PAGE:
Things I like about Surabaya: Meeting Sister Bajodo's aunt, who fed us first-class tempe and kripik from her tree-lined home in the "Singapore of Surabaya" before treating us to an afternoon at the Indo-famous Surabaya Zoo which certainly won't be earning any PETA awards any time soon but was nothing short of magical. Buying peanuts by the kilo in the parking lot; being welcomed by monkeys swinging and screaming from the trees above us; stepping into an unregulated and untamed Tarzan's jungle just inside the chained entrance. Feeding peanuts to free-flight parrots, a strangely-billed bird that hopped hazardously like a throwback from the dinosaur age. Watching giant sea turtles slip silently across an open pond, learning how they breathe and what they eat and how they move by long minutes of personal observation. Tossing peanuts into black bears' open mouths. Seeing monkey babies copy-cat their monkey mothers, wee deer learning to frolic and leap, the occasional street cat sitting just as nobly beside the cage of her jungle cousins. It was an afternoon of drop-jaw delight and endless exclamation—-I've never seen animals so active and alive in captivity. Even the guinea pigs were up and doing, trotting about their jungle enclosure to tease the iguanas in the next cage over. SisLily and I were very impressed. Finding a new hotel just a few streets over and even slightly cheaper. An eighth floor view from a mod-white room in the Santika. AC and hot water. Down pillows and a comforter. Taking a power nap as the sun set over the city. Arriving at the chapel to find all 8 Surabaya Elders in a semi-circle talk session around Sister Groberg, who is testing out the Indonesian she's learned in the six months since she got her call and then the last two weeks she's been official Mission Mum to us Indo-Jak kids. Talking to Sister Groberg myself, about families and friends and the mission and the country and the food and the people and the places and the history and the everything else ever in between because my word she's a talker, and I was grateful for it. Watching as the elders went in one-by-one to be interviewed by our new president. Seeing them come back smiling. Being called in to meet the man himself. Even though my stomach was turning like a tall ship under deep-sea storms.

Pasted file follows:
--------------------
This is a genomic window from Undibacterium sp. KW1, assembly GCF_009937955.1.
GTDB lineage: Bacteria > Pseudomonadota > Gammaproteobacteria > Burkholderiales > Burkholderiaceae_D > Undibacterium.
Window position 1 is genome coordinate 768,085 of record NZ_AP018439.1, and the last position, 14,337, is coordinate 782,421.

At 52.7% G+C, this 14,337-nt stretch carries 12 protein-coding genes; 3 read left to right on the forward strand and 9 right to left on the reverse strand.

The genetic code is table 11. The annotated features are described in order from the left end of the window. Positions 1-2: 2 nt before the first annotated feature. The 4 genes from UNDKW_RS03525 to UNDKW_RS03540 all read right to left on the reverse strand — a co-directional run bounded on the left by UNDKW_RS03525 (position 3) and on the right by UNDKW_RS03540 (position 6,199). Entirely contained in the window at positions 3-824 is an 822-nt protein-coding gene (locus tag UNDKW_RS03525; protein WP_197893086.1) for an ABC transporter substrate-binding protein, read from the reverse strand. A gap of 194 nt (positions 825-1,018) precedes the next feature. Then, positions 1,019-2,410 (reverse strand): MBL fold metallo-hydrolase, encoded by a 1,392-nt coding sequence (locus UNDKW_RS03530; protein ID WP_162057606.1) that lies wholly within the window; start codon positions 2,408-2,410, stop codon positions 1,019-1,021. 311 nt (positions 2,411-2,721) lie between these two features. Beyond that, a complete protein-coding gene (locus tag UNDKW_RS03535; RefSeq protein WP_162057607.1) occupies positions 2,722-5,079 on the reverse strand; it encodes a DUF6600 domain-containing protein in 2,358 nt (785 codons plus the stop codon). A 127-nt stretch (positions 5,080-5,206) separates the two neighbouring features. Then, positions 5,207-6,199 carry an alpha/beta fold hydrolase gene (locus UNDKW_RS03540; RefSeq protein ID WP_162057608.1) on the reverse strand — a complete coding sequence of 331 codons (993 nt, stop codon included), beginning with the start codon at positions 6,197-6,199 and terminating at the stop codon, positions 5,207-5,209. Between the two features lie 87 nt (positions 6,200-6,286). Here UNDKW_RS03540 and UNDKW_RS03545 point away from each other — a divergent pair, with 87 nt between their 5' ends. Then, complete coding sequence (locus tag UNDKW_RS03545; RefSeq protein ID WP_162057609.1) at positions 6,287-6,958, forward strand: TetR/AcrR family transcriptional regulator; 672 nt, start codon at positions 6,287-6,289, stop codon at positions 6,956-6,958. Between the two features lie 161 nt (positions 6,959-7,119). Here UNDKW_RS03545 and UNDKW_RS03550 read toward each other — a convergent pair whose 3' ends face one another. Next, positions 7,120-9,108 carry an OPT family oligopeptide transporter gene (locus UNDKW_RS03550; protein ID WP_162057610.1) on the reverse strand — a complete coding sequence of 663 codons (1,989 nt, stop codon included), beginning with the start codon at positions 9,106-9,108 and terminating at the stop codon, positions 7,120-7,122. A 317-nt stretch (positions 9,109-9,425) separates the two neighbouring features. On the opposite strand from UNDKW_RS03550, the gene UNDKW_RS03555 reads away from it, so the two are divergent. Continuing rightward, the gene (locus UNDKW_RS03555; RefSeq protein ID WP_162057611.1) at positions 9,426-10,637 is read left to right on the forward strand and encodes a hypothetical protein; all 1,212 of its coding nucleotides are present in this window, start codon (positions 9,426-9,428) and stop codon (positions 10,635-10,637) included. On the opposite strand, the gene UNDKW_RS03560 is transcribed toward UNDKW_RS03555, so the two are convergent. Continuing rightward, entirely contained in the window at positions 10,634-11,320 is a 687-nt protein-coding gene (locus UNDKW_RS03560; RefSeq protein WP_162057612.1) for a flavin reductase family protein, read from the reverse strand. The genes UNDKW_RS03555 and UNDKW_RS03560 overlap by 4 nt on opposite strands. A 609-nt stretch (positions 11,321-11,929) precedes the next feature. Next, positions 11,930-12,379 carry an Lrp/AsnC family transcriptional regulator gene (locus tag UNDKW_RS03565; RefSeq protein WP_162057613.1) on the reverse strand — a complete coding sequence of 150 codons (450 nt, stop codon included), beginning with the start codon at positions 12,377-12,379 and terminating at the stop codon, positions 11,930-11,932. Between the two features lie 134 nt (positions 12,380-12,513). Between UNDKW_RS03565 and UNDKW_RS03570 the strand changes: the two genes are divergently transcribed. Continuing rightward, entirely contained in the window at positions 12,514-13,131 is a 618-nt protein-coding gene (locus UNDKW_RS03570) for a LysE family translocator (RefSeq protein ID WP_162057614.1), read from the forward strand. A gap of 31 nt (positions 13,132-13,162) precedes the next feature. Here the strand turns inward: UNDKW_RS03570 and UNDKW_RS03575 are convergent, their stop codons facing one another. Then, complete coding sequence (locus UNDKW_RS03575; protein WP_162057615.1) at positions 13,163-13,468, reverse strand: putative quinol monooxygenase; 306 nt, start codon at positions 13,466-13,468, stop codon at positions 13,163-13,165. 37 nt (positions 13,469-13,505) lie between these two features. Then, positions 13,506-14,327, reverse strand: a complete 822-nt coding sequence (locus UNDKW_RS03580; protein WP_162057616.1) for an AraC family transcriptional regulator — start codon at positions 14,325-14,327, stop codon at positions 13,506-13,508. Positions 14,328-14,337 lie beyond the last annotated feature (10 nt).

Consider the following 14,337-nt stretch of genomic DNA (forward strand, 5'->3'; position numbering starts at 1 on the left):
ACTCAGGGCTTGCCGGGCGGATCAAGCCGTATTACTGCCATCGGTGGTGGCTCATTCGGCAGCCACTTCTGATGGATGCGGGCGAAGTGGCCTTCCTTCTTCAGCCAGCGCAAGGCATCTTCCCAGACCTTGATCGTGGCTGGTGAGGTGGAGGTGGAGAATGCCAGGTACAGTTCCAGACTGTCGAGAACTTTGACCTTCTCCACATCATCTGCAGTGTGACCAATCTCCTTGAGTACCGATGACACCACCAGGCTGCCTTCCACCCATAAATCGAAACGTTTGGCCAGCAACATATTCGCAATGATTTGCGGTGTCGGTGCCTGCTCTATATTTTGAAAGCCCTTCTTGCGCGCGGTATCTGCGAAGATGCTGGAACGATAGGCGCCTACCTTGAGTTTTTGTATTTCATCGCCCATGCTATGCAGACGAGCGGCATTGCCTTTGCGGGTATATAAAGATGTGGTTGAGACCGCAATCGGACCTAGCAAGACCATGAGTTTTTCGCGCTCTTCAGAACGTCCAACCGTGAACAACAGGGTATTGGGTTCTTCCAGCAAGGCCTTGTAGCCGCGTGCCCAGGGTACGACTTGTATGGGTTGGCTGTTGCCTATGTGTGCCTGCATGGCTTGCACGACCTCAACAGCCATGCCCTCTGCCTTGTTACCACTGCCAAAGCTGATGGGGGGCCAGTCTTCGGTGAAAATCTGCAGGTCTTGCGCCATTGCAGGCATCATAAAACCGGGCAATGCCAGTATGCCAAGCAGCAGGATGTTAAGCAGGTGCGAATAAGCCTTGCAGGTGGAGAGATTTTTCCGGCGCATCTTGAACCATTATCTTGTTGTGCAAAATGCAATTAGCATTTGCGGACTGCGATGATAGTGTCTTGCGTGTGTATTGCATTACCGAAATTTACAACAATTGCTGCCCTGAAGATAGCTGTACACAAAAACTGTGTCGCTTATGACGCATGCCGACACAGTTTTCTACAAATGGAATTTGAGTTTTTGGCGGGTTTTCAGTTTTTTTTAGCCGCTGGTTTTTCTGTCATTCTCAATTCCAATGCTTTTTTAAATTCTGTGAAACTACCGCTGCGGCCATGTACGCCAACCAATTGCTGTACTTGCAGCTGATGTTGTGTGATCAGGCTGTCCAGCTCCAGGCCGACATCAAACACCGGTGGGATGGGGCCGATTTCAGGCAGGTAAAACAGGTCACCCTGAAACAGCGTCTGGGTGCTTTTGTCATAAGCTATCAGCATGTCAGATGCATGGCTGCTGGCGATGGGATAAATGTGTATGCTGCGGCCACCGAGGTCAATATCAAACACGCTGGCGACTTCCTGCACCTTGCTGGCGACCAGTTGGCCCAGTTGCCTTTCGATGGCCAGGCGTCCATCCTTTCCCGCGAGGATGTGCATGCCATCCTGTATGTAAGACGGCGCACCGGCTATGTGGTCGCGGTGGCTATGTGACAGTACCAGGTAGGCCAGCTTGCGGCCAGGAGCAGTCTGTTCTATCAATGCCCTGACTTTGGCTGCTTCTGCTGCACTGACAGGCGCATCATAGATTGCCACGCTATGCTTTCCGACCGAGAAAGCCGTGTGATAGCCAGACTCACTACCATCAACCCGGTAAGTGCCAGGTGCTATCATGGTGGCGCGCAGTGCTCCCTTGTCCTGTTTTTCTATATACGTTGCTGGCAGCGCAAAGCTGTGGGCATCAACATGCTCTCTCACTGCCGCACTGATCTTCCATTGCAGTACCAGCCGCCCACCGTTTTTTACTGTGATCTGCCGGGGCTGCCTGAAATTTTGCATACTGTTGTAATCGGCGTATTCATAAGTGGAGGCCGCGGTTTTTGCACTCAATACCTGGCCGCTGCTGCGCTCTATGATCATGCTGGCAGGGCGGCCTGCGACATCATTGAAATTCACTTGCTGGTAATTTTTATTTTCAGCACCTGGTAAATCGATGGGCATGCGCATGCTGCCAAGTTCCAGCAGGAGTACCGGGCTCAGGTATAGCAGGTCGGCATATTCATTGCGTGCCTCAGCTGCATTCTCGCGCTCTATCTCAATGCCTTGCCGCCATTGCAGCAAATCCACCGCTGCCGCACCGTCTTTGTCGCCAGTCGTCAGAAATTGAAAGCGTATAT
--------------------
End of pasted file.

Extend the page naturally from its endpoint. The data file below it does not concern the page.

President Groberg. I should probably write an ode here, if not the entirety of an Homeric epic. He's humble and soft-spoken, the very picture of pediatrician in his rimless glasses and concerned eyes. He's on top of not only this entire mission, but my own personal story. He came to our interview with a list of questions prepared for me. He opened that interview with a prayer. He prayed for me. He listened to me. He spoke to me. He makes you want to be a better missionary—-and then provides the training to get you there. He teaches. He shares. He challenges you and then corrects you and then challenges you again.

PLD, too, was stellar. It was solid. It was real. Even though I was called to speak again (four times and counting) and then asked to represent the missionary part to our training role play (teaching the Atonement, no less). Even that was okay. But best of all was President's training itself: a full hour of direct advice and teaching and application, followed by a group activity and personal examples to strengthen the specifics he'd just added to our Mission's mission.

The quick notes from the rest of my week:

We taught Ferdi again last Thursday, he called me Sunday morning to ask if he should wear blue or black slacks, and then showed up at church looking like any other member all over the world. "No," Sister Lily corrected me, "He looked like a leader of the members." And it was true. He'd even gone out to buy a tie for the occasion. In other miracles, Sacrament Meeting was stellar, even after a panicked moment of wide-eyed terror shared across the pews from Rhondeau to Liljenquist when Oma Irawadi was announced as the next speaker. Even the Asas-Asas Injil lesson on Eternal Marriage went like gangbusters, and as Pak Ferdi stood with Pres Tatik in the branch library perusing pictures of temples from all the world he just kept saying how he was "very, very interested. I will be back next week and all the weeks after."